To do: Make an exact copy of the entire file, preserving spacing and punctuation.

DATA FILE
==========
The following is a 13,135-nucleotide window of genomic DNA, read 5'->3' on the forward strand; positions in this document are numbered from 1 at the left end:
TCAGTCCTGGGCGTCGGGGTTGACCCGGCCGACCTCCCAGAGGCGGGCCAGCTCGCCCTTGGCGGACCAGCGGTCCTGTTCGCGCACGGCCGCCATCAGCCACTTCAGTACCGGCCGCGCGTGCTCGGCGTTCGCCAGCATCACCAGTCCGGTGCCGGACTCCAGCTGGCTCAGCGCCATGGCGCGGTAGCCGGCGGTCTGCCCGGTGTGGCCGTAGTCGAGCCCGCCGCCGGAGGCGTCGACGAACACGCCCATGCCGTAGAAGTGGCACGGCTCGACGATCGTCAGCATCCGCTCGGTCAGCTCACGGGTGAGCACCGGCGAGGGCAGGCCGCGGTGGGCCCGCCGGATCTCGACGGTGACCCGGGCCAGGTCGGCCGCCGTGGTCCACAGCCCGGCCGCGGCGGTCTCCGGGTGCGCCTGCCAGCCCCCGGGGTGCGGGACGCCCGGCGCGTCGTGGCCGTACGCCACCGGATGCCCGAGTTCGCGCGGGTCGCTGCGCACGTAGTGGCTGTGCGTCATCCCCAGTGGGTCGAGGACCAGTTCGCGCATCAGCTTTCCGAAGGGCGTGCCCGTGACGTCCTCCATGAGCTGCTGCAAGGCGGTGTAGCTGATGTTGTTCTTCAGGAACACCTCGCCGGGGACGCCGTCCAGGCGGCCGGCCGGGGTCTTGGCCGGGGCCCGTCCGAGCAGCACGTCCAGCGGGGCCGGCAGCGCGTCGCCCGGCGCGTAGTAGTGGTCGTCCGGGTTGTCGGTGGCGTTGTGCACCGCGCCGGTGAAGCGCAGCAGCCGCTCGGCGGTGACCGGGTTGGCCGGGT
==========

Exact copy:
The following is a 13,135-nucleotide window of genomic DNA, read 5'->3' on the forward strand; positions in this document are numbered from 1 at the left end:
TCAGTCCTGGGCGTCGGGGTTGACCCGGCCGACCTCCCAGAGGCGGGCCAGCTCGCCCTTGGCGGACCAGCGGTCCTGTTCGCGCACGGCCGCCATCAGCCACTTCAGTACCGGCCGCGCGTGCTCGGCGTTCGCCAGCATCACCAGTCCGGTGCCGGACTCCAGCTGGCTCAGCGCCATGGCGCGGTAGCCGGCGGTCTGCCCGGTGTGGCCGTAGTCGAGCCCGCCGCCGGAGGCGTCGACGAACACGCCCATGCCGTAGAAGTGGCACGGCTCGACGATCGTCAGCATCCGCTCGGTCAGCTCACGGGTGAGCACCGGCGAGGGCAGGCCGCGGTGGGCCCGCCGGATCTCGACGGTGACCCGGGCCAGGTCGGCCGCCGTGGTCCACAGCCCGGCCGCGGCGGTCTCCGGGTGCGCCTGCCAGCCCCCGGGGTGCGGGACGCCCGGCGCGTCGTGGCCGTACGCCACCGGATGCCCGAGTTCGCGCGGGTCGCTGCGCACGTAGTGGCTGTGCGTCATCCCCAGTGGGTCGAGGACCAGTTCGCGCATCAGCTTTCCGAAGGGCGTGCCCGTGACGTCCTCCATGAGCTGCTGCAAGGCGGTGTAGCTGATGTTGTTCTTCAGGAACACCTCGCCGGGGACGCCGTCCAGGCGGCCGGCCGGGGTCTTGGCCGGGGCCCGTCCGAGCAGCACGTCCAGCGGGGCCGGCAGCGCGTCGCCCGGCGCGTAGTAGTGGTCGTCCGGGTTGTCGGTGGCGTTGTGCACCGCGCCGGTGAAGCGCAGCAGCCGCTCGGCGGTGACCGGGTTGGCCGGGT